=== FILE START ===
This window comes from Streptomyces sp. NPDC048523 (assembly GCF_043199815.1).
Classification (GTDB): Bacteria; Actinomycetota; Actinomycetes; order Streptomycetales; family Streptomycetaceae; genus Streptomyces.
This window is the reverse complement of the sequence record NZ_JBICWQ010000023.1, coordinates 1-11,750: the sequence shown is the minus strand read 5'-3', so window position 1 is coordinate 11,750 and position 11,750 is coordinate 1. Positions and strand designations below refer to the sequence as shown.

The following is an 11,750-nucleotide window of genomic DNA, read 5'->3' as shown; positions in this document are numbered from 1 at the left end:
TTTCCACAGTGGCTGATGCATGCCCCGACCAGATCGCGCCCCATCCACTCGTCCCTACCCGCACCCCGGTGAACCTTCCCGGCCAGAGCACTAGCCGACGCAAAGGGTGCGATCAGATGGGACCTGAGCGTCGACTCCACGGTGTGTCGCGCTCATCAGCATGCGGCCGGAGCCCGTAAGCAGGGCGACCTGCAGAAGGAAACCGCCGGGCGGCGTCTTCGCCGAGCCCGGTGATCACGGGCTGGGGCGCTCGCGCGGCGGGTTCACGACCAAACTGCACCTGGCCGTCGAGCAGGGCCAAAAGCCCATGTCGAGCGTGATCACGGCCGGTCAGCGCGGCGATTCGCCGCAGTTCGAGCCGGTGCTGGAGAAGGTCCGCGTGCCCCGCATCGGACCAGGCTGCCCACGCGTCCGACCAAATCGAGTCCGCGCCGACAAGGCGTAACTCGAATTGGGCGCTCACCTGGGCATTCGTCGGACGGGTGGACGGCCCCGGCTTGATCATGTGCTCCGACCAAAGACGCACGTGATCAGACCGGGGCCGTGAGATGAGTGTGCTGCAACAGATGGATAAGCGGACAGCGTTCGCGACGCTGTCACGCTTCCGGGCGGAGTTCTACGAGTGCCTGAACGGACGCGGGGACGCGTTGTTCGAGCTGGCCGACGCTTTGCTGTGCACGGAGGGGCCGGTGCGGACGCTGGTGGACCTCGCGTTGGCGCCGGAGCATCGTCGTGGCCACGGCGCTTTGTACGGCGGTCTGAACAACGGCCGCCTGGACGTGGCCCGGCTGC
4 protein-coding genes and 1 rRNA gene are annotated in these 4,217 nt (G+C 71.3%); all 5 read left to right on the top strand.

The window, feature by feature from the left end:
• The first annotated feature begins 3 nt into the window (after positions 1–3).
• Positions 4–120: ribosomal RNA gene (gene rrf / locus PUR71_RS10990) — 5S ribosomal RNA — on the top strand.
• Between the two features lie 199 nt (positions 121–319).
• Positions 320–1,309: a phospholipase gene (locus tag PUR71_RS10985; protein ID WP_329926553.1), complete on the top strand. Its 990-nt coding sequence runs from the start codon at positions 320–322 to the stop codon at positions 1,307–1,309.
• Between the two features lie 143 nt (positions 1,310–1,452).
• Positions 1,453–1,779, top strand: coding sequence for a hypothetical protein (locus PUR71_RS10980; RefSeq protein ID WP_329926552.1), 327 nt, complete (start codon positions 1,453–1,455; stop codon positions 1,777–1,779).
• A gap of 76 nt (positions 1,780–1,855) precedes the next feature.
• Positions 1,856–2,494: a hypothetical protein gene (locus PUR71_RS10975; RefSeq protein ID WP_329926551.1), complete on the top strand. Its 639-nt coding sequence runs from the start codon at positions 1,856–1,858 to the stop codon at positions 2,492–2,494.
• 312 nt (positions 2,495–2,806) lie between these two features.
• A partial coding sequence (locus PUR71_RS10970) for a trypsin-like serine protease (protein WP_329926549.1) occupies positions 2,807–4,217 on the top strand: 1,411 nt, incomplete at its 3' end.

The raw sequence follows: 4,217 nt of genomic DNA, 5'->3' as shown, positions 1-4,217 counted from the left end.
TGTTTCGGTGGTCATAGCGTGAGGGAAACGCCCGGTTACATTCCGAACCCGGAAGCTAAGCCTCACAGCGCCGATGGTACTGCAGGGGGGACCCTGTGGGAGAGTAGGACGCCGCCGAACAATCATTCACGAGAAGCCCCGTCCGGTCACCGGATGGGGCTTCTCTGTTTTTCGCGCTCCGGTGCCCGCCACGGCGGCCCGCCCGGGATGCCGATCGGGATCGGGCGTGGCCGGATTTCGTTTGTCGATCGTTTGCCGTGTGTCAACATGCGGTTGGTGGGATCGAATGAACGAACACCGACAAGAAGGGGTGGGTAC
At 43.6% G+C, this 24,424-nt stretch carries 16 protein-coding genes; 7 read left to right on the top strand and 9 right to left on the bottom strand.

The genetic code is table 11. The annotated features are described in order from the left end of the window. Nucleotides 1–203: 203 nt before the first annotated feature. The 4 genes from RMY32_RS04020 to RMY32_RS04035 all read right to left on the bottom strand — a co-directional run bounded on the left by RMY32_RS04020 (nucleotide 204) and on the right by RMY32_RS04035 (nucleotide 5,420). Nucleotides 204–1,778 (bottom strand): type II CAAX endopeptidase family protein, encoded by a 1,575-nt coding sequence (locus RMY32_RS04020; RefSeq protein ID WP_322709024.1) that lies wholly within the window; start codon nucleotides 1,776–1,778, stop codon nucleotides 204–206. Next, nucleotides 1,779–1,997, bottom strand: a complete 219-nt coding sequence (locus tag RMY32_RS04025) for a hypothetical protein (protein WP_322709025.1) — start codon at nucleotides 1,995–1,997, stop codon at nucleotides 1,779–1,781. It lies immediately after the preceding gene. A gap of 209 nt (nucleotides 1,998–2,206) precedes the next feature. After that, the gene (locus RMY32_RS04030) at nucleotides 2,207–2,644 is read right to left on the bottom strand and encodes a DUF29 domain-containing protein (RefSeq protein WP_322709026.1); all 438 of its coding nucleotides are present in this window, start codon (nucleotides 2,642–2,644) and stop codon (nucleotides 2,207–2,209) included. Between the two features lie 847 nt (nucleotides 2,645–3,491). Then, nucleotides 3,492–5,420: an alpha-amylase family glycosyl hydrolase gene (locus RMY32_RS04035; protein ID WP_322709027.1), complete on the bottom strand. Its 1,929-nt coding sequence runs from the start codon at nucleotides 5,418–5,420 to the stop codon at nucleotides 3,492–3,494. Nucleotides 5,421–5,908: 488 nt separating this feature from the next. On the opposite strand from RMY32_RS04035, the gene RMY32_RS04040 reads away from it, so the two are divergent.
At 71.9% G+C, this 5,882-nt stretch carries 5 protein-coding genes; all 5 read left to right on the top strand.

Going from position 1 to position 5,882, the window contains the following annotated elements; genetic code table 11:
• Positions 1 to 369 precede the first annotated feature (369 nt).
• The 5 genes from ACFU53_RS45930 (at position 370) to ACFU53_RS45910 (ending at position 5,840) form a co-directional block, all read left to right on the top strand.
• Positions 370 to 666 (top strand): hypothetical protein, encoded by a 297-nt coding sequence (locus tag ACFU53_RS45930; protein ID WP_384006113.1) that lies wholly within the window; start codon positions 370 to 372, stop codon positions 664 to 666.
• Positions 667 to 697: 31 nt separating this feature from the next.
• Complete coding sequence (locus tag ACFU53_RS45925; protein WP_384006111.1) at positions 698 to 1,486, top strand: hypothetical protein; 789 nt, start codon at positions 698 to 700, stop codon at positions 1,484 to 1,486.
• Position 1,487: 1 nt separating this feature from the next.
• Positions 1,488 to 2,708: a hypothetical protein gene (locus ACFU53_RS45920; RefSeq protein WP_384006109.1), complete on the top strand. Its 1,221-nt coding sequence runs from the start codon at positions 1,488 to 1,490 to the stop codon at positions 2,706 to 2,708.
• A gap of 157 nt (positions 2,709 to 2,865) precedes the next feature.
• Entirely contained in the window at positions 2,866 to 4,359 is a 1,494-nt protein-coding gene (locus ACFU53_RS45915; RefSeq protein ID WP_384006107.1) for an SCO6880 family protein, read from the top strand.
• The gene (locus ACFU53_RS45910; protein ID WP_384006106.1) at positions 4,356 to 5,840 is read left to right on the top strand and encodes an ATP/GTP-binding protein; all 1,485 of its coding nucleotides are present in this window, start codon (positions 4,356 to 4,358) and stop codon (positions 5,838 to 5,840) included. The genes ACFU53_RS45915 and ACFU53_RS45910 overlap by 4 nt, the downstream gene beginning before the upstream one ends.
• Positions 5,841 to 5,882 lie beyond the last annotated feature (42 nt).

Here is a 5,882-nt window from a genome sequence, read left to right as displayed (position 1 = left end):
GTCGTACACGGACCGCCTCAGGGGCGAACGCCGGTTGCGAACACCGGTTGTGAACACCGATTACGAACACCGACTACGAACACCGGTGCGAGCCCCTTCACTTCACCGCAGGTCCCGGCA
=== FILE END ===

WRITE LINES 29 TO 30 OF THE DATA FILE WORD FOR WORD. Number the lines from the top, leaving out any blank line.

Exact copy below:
• Position 1,487: 1 nt separating this feature from the next.
• Positions 1,488 to 2,708: a hypothetical protein gene (locus ACFU53_RS45920; RefSeq protein WP_384006109.1), complete on the top strand. Its 1,221-nt coding sequence runs from the start codon at positions 1,488 to 1,490 to the stop codon at positions 2,706 to 2,708.